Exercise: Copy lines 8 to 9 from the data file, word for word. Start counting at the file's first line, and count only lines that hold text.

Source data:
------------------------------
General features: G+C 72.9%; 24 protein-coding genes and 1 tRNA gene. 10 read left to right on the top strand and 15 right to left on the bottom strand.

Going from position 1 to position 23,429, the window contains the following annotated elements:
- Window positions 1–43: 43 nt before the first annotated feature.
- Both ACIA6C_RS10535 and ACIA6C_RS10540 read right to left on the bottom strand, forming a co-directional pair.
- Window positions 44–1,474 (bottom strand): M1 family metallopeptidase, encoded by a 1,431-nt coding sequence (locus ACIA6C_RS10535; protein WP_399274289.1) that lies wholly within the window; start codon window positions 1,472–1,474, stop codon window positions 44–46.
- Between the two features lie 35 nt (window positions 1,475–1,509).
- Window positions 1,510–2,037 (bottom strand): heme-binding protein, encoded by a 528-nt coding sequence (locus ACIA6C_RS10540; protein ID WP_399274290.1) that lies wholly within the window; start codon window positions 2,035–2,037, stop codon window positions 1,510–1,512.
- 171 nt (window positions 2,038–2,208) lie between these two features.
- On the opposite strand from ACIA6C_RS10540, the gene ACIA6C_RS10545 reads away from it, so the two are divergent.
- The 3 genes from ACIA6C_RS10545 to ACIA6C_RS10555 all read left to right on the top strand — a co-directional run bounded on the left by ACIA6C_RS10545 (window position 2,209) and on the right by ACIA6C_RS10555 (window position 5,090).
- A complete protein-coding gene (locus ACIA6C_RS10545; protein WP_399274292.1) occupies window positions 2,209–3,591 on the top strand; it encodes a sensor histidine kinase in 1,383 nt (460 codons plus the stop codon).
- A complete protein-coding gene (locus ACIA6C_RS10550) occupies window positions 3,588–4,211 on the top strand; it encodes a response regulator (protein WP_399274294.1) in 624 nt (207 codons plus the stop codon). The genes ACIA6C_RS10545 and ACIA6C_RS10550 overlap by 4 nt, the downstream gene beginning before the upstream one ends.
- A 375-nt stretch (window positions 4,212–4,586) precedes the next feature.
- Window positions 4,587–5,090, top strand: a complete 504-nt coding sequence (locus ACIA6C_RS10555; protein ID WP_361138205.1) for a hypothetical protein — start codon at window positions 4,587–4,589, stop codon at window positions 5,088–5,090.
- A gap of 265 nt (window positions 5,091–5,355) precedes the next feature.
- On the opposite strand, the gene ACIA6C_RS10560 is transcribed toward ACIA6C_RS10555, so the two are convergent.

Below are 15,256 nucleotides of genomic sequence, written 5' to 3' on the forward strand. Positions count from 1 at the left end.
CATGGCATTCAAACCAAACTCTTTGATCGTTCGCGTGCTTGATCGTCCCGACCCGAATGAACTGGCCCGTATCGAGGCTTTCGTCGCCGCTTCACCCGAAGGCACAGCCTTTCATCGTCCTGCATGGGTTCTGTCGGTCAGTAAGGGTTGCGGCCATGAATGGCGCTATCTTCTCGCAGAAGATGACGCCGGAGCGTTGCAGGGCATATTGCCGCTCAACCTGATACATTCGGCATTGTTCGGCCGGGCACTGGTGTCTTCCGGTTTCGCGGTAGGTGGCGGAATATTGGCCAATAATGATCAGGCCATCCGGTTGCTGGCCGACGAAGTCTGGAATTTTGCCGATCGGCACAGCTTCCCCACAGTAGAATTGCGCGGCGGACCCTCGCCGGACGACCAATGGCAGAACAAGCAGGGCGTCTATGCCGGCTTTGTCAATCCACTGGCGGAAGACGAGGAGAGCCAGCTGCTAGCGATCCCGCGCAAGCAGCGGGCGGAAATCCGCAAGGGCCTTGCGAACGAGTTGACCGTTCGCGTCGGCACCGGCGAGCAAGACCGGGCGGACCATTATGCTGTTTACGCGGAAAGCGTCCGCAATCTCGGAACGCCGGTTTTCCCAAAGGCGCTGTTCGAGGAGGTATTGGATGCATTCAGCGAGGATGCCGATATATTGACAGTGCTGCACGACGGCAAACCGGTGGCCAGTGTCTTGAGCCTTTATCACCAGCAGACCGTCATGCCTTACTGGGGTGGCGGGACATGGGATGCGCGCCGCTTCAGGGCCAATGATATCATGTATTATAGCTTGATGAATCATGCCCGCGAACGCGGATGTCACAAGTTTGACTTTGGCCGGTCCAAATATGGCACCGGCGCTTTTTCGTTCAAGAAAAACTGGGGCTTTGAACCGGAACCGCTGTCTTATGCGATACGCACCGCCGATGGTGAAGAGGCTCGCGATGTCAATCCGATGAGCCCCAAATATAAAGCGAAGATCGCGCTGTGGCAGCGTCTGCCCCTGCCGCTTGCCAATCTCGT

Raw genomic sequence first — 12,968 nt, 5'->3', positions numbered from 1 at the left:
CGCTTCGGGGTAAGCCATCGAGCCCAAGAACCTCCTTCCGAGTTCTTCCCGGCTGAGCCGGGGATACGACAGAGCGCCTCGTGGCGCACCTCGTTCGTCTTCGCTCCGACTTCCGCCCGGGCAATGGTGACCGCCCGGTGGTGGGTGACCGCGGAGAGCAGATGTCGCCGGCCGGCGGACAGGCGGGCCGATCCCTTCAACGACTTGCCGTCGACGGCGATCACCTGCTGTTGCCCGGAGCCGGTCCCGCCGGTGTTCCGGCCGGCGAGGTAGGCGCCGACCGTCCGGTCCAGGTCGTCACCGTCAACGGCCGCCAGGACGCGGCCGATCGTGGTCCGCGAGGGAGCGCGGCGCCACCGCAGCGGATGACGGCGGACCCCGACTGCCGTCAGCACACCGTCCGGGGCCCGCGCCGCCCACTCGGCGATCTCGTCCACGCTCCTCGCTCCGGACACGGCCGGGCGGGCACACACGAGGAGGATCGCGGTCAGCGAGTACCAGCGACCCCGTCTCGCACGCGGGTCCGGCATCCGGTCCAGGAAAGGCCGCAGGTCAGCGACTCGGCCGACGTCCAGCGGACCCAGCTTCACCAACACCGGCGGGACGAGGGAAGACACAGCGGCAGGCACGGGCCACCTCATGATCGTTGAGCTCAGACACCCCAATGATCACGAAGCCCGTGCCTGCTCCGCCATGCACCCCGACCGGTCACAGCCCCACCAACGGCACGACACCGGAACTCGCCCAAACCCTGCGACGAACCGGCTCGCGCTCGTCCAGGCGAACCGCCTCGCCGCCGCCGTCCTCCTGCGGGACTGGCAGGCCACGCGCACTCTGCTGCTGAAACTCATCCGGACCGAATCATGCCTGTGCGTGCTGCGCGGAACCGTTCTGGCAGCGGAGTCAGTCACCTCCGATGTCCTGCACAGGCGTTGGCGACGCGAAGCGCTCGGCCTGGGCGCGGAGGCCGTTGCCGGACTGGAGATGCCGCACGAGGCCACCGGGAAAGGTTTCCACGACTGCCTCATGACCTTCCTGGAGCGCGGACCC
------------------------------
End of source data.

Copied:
- 171 nt (window positions 2,038–2,208) lie between these two features.
- On the opposite strand from ACIA6C_RS10540, the gene ACIA6C_RS10545 reads away from it, so the two are divergent.